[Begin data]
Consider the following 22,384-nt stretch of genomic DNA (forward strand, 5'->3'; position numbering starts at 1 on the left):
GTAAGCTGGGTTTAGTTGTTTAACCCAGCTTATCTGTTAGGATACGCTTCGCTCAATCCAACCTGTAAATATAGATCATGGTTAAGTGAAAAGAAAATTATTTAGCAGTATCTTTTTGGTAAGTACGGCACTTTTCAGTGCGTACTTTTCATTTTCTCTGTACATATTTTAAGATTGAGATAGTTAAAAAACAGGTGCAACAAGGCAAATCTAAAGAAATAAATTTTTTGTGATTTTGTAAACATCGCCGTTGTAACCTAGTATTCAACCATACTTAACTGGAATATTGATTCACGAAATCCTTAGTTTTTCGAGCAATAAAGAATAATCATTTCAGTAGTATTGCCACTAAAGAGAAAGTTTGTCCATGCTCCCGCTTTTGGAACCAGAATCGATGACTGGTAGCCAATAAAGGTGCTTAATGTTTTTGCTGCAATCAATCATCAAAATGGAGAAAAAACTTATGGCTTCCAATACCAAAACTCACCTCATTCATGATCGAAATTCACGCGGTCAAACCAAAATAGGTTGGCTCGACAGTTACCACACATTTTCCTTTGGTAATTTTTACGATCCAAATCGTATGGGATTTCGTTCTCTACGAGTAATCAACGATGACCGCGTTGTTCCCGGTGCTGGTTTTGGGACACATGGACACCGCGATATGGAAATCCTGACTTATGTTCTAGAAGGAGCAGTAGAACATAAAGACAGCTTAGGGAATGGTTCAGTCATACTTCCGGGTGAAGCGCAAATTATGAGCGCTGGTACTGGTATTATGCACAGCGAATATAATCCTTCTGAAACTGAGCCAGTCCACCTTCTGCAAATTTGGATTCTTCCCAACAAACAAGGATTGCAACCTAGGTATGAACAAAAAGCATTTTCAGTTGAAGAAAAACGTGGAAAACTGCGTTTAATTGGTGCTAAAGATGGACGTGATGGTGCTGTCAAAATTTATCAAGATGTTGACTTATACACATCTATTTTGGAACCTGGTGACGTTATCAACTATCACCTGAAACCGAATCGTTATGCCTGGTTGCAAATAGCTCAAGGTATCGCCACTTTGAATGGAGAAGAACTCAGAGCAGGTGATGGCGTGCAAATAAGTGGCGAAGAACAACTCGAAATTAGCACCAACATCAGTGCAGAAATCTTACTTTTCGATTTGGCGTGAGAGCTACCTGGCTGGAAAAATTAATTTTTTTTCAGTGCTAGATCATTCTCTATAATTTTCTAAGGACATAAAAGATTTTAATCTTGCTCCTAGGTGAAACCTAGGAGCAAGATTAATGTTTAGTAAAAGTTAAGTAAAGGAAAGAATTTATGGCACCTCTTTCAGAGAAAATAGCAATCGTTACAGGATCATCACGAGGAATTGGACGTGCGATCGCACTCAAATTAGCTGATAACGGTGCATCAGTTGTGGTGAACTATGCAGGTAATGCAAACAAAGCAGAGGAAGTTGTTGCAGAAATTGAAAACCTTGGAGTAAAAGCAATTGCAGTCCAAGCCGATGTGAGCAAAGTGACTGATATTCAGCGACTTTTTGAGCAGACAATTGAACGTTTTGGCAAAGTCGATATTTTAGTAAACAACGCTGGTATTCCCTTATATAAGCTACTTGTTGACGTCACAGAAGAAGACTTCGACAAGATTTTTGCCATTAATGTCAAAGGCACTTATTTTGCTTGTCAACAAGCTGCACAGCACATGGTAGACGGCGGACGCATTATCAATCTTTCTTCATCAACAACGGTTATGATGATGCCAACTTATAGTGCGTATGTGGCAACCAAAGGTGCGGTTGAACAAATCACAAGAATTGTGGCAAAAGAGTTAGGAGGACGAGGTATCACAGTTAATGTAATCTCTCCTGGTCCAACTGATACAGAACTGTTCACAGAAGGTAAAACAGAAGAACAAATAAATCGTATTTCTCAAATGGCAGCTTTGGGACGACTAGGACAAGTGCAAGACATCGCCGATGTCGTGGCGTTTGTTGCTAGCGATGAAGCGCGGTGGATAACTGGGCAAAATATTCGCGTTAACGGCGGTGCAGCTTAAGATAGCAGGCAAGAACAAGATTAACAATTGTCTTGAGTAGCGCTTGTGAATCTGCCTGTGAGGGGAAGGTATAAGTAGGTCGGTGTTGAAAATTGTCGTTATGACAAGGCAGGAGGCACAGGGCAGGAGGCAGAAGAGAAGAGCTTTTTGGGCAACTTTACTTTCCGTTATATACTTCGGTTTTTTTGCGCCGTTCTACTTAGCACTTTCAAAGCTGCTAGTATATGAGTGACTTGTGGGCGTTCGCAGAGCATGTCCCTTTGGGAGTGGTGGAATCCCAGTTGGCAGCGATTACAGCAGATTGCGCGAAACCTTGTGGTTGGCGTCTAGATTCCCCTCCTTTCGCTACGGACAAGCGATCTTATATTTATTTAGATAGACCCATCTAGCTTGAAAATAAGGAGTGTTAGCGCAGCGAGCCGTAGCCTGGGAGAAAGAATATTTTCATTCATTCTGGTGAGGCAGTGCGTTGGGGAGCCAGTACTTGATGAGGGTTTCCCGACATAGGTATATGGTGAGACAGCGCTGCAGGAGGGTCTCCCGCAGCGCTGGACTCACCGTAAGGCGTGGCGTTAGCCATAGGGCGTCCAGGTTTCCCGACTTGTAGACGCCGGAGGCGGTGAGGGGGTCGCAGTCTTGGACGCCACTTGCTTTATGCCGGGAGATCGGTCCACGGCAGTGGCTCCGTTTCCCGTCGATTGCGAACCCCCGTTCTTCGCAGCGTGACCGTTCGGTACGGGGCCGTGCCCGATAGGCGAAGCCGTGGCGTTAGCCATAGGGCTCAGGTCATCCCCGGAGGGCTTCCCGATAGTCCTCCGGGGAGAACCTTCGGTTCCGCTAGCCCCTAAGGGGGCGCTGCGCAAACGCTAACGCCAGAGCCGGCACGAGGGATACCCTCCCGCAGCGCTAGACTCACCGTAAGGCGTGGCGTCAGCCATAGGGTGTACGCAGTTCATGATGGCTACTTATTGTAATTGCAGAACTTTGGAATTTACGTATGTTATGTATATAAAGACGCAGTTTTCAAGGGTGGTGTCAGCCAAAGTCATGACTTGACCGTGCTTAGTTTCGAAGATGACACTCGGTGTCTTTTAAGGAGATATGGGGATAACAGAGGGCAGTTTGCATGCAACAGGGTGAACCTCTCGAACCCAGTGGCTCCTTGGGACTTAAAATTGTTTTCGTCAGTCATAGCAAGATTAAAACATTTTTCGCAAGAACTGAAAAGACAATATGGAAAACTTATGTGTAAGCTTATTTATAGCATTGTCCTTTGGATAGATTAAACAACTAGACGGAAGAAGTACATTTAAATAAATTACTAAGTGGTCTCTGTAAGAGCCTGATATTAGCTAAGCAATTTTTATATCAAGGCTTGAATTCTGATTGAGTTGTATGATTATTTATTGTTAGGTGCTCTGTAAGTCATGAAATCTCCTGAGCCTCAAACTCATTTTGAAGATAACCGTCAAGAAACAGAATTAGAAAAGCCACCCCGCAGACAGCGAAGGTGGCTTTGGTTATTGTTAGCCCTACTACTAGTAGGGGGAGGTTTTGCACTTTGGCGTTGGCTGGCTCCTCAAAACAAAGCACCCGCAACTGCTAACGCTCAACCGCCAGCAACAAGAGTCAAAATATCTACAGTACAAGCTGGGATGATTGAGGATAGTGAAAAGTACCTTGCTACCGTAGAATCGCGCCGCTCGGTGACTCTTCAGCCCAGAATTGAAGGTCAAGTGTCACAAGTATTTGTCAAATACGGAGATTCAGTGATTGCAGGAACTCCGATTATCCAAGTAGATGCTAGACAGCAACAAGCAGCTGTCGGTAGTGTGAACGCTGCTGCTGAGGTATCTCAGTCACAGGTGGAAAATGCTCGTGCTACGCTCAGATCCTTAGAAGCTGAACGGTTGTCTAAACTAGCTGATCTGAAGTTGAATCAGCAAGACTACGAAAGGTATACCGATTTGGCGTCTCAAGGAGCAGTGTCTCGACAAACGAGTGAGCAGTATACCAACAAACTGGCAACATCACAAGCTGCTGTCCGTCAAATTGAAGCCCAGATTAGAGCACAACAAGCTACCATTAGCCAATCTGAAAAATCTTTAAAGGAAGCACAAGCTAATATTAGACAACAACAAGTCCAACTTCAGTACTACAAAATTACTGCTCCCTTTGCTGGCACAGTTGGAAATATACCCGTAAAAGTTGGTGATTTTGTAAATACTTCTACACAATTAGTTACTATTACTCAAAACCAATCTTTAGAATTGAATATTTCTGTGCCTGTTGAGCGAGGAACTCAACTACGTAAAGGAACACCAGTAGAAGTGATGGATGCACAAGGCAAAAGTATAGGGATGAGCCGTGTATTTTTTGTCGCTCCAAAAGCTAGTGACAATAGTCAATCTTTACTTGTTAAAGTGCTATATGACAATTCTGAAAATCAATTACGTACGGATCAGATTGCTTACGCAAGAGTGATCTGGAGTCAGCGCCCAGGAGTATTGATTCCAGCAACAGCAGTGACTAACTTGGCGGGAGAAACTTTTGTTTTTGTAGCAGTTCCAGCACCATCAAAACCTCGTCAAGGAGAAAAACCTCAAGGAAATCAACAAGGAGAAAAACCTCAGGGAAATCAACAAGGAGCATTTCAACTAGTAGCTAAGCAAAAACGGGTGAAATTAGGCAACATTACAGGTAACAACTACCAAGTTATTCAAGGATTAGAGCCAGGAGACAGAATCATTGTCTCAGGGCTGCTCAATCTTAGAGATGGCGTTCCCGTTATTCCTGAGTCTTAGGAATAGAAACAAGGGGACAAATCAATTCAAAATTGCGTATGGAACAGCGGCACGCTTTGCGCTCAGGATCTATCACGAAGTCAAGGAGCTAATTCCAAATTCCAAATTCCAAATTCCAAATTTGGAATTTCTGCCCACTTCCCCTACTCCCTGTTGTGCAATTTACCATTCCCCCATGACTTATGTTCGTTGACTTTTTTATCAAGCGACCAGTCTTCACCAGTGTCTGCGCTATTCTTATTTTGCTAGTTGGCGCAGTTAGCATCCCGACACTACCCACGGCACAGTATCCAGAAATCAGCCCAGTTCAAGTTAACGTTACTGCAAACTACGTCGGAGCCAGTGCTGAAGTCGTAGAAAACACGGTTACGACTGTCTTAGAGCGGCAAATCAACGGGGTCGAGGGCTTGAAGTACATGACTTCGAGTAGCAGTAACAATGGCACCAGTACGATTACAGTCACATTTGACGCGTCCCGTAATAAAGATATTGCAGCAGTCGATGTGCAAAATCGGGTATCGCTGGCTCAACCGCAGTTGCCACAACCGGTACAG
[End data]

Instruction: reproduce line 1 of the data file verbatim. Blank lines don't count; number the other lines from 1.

Consider the following 22,384-nt stretch of genomic DNA (forward strand, 5'->3'; position numbering starts at 1 on the left):